Through the Veil represents a departure from Nicholas Harper’s signature long neck enigmas and presents a body of work focused on the landscape. This transition is perhaps obvious considering his deep love of the outdoors and its infinite potential for arresting one’s soul.
For Harper, the natural landscape offers more than beauty and awe. It’s a vehicle for communing with the Creator and harmonizing one’s self with the Creative Principle, that spark that resides in each of us, igniting life and inspiration and calls us to participate in the act of creation.
Drawing on the traditions of Turner and Romanticism, Harper seeks to carve out a niche in the lexicon of landscape painting that is not so far afield of his noir beauties yet distant enough to be of themselves, something totally new for him and standing alone of their own merit.
Conceived from real places and genuine vistas, each painting drips from reality and melts into a state of ambient otherworldliness. The viewer can find comfort in the grounded nod to realism while allowing themselves to fall freely into a meditative realm occupied by wonder and reverie.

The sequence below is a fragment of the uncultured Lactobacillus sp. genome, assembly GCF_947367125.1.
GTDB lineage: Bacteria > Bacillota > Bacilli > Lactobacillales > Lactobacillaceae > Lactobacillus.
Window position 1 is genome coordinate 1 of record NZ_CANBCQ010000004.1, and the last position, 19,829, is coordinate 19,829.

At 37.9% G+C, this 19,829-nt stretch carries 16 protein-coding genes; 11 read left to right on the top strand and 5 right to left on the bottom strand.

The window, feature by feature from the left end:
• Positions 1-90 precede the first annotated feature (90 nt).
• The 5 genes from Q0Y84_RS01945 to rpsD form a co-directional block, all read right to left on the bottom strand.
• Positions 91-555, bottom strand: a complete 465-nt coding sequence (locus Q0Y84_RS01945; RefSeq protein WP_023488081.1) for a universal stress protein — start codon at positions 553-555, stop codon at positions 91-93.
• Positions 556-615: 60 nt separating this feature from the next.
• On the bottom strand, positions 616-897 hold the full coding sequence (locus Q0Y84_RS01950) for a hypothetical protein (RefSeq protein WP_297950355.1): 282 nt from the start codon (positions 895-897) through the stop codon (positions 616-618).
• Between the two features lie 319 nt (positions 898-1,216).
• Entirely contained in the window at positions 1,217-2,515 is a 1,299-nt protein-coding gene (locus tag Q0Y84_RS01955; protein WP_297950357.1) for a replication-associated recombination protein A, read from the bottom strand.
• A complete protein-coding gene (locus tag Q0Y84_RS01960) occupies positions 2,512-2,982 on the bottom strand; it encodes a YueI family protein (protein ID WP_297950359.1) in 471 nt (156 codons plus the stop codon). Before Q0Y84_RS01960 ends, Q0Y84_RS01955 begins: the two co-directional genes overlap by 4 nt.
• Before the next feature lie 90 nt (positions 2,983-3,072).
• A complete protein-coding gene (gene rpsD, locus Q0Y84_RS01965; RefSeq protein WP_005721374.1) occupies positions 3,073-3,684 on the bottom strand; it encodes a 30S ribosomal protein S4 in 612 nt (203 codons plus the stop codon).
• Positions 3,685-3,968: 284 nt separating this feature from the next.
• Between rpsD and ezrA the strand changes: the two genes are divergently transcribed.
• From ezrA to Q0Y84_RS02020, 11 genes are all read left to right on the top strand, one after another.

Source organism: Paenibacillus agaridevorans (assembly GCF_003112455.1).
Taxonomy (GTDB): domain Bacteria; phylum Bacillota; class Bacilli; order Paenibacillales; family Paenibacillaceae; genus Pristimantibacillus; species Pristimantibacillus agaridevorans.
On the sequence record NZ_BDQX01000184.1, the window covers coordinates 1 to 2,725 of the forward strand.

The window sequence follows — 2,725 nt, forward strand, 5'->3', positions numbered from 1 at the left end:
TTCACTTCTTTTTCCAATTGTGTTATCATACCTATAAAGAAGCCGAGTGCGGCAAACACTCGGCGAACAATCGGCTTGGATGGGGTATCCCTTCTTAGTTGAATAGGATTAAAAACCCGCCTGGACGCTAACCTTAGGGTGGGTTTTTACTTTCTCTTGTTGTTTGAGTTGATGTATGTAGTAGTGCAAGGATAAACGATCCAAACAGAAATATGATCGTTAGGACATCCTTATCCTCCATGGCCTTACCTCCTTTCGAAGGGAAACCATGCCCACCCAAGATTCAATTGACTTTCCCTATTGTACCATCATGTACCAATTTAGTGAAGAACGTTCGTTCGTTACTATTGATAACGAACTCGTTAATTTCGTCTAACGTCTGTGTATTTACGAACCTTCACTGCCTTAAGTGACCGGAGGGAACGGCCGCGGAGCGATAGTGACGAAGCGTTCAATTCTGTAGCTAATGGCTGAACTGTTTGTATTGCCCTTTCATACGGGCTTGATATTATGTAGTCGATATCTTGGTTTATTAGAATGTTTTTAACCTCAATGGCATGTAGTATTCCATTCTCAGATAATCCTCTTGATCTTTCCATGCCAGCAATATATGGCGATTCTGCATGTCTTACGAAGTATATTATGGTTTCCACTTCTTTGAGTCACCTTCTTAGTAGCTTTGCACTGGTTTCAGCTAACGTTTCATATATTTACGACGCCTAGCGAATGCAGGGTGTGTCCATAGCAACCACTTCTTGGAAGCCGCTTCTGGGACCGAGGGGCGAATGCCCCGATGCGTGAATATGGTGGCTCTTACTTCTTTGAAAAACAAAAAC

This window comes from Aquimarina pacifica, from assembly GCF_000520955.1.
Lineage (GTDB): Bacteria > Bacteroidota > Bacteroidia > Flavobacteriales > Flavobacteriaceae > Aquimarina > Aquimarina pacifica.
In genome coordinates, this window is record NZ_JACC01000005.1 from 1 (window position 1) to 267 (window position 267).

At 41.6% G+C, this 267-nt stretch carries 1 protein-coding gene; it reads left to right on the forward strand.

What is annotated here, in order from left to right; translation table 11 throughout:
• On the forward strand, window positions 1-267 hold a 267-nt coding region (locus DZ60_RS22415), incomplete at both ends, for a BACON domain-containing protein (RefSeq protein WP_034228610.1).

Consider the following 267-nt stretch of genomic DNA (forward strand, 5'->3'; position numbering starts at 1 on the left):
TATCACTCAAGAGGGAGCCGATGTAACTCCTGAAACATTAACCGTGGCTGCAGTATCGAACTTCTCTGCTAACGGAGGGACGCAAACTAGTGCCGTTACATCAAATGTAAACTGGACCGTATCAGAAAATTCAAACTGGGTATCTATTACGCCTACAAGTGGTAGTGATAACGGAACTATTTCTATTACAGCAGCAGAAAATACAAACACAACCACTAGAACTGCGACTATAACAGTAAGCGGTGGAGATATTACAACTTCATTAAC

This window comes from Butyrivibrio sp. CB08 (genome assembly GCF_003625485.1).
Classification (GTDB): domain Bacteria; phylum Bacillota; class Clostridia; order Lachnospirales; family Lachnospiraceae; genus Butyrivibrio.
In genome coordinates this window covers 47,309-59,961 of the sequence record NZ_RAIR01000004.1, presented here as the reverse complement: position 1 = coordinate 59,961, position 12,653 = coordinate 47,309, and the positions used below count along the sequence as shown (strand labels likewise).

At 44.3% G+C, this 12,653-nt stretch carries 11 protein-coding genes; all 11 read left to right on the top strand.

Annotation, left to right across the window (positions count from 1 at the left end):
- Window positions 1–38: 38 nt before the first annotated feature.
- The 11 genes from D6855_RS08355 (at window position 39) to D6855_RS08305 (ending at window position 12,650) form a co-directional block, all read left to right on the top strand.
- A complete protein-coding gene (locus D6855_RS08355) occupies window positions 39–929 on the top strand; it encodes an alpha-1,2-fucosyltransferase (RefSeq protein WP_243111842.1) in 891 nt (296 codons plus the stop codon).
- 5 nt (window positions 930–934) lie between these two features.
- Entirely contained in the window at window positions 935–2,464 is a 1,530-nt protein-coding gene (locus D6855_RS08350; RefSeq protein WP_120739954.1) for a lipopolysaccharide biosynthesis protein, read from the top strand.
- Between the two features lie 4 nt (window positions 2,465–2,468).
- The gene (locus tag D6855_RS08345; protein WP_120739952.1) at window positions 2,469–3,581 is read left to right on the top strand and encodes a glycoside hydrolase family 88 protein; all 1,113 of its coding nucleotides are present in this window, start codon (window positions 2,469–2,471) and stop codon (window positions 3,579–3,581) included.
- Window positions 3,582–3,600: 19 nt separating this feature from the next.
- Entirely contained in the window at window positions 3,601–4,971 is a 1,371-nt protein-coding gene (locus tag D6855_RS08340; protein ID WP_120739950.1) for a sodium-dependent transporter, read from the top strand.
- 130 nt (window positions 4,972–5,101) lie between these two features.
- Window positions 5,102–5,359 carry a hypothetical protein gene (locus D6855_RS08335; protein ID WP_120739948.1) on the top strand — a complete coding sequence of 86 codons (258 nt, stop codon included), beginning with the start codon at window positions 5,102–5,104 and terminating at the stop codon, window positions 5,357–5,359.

The rich darkness that typifies each painting hints at Harper’s previously developed and characteristic artistic sensibilities and his desire to go beyond subject matter. It’s from this same artistic well that he draws forth a melancholic body of ambient landscapes he refers to as Nocturnes.
Each painting draws the viewer close while enticing you to enter a realm beyond that of this world. It is as if each piece documents a specific portal where the earthly and the divine embrace; each painting an invitation to see through the veil that separates the two.
“I will absolutely continue to paint portraits. But just as my style of portraiture has changed and evolved and taken on many different facets throughout the past 20 years, so to this body of work is an extension of my creative pursuits. It’s a body of work I wish to continue to visit and expand upon. I think it’s important for me to continually challenge myself, to continually evolve and be reborn artistically so to speak. I think of the portraits and the landscapes as different but equal, as though they are different notes in an evolving symphony.”
“Through portraiture my aim is to use symbolism and allegory as a means of connecting the viewer with their inner spark as a form of communication with the creator, the source or what have you. I suppose it’s a roundabout way of tapping into universal truth. I think of my landscapes as more of a direct line to God if you will, no wasting time with allegory or narrative. It’s just pure divinity in a frame.”
Nicholas Harper is an Atelier trained, award-winning artist from Minneapolis, Minnesota.
Harper refers to his personal artistic style as magical realism. His major influences include Russian and Orthodox Iconography as well as literature and philosophy.